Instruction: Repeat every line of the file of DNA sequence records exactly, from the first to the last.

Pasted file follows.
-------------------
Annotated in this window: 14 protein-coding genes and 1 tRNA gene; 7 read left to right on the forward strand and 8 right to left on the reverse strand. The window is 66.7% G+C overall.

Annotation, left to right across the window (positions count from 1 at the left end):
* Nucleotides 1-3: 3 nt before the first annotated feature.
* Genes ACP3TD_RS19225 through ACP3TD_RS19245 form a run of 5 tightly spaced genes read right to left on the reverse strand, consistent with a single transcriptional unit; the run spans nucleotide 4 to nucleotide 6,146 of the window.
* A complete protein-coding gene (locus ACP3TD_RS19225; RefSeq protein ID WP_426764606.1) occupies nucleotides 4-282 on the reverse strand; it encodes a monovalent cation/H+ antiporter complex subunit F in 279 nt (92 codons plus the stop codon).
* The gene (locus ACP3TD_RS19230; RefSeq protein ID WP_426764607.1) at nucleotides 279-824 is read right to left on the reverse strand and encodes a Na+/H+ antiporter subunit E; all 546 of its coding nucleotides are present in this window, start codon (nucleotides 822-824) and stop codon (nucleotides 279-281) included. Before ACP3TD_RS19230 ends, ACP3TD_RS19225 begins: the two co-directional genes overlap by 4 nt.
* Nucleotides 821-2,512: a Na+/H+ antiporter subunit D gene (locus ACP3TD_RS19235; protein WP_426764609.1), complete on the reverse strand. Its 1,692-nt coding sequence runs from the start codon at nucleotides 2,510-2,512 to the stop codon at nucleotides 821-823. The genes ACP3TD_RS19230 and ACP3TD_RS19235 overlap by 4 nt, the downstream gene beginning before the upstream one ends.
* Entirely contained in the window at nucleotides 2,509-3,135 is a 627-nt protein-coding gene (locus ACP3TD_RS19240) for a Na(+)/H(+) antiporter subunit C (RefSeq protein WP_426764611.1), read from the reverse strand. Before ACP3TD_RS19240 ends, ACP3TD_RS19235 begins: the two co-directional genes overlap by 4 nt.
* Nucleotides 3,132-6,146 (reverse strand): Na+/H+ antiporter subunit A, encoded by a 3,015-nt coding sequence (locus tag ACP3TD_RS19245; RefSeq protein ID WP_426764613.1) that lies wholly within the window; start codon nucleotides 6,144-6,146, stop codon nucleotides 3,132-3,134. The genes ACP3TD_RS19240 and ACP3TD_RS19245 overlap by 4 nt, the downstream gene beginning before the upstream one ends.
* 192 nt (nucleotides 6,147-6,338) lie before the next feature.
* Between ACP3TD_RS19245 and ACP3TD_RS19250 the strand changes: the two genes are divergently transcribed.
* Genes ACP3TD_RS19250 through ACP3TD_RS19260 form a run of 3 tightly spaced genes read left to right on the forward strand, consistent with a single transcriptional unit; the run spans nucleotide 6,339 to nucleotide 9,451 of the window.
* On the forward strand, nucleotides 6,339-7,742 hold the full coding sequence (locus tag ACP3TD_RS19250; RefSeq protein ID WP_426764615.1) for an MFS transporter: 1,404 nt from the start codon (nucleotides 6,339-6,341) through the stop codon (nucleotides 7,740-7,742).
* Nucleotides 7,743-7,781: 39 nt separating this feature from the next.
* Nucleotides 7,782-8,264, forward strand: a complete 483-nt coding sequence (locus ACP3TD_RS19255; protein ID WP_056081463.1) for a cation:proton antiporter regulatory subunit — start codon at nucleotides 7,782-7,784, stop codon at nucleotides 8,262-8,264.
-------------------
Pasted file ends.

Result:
Annotated in this window: 14 protein-coding genes and 1 tRNA gene; 7 read left to right on the forward strand and 8 right to left on the reverse strand. The window is 66.7% G+C overall.

Annotation, left to right across the window (positions count from 1 at the left end):
* Nucleotides 1-3: 3 nt before the first annotated feature.
* Genes ACP3TD_RS19225 through ACP3TD_RS19245 form a run of 5 tightly spaced genes read right to left on the reverse strand, consistent with a single transcriptional unit; the run spans nucleotide 4 to nucleotide 6,146 of the window.
* A complete protein-coding gene (locus ACP3TD_RS19225; RefSeq protein ID WP_426764606.1) occupies nucleotides 4-282 on the reverse strand; it encodes a monovalent cation/H+ antiporter complex subunit F in 279 nt (92 codons plus the stop codon).
* The gene (locus ACP3TD_RS19230; RefSeq protein ID WP_426764607.1) at nucleotides 279-824 is read right to left on the reverse strand and encodes a Na+/H+ antiporter subunit E; all 546 of its coding nucleotides are present in this window, start codon (nucleotides 822-824) and stop codon (nucleotides 279-281) included. Before ACP3TD_RS19230 ends, ACP3TD_RS19225 begins: the two co-directional genes overlap by 4 nt.
* Nucleotides 821-2,512: a Na+/H+ antiporter subunit D gene (locus ACP3TD_RS19235; protein WP_426764609.1), complete on the reverse strand. Its 1,692-nt coding sequence runs from the start codon at nucleotides 2,510-2,512 to the stop codon at nucleotides 821-823. The genes ACP3TD_RS19230 and ACP3TD_RS19235 overlap by 4 nt, the downstream gene beginning before the upstream one ends.
* Entirely contained in the window at nucleotides 2,509-3,135 is a 627-nt protein-coding gene (locus ACP3TD_RS19240) for a Na(+)/H(+) antiporter subunit C (RefSeq protein WP_426764611.1), read from the reverse strand. Before ACP3TD_RS19240 ends, ACP3TD_RS19235 begins: the two co-directional genes overlap by 4 nt.
* Nucleotides 3,132-6,146 (reverse strand): Na+/H+ antiporter subunit A, encoded by a 3,015-nt coding sequence (locus tag ACP3TD_RS19245; RefSeq protein ID WP_426764613.1) that lies wholly within the window; start codon nucleotides 6,144-6,146, stop codon nucleotides 3,132-3,134. The genes ACP3TD_RS19240 and ACP3TD_RS19245 overlap by 4 nt, the downstream gene beginning before the upstream one ends.
* 192 nt (nucleotides 6,147-6,338) lie before the next feature.
* Between ACP3TD_RS19245 and ACP3TD_RS19250 the strand changes: the two genes are divergently transcribed.
* Genes ACP3TD_RS19250 through ACP3TD_RS19260 form a run of 3 tightly spaced genes read left to right on the forward strand, consistent with a single transcriptional unit; the run spans nucleotide 6,339 to nucleotide 9,451 of the window.
* On the forward strand, nucleotides 6,339-7,742 hold the full coding sequence (locus tag ACP3TD_RS19250; RefSeq protein ID WP_426764615.1) for an MFS transporter: 1,404 nt from the start codon (nucleotides 6,339-6,341) through the stop codon (nucleotides 7,740-7,742).
* Nucleotides 7,743-7,781: 39 nt separating this feature from the next.
* Nucleotides 7,782-8,264, forward strand: a complete 483-nt coding sequence (locus ACP3TD_RS19255; protein ID WP_056081463.1) for a cation:proton antiporter regulatory subunit — start codon at nucleotides 7,782-7,784, stop codon at nucleotides 8,262-8,264.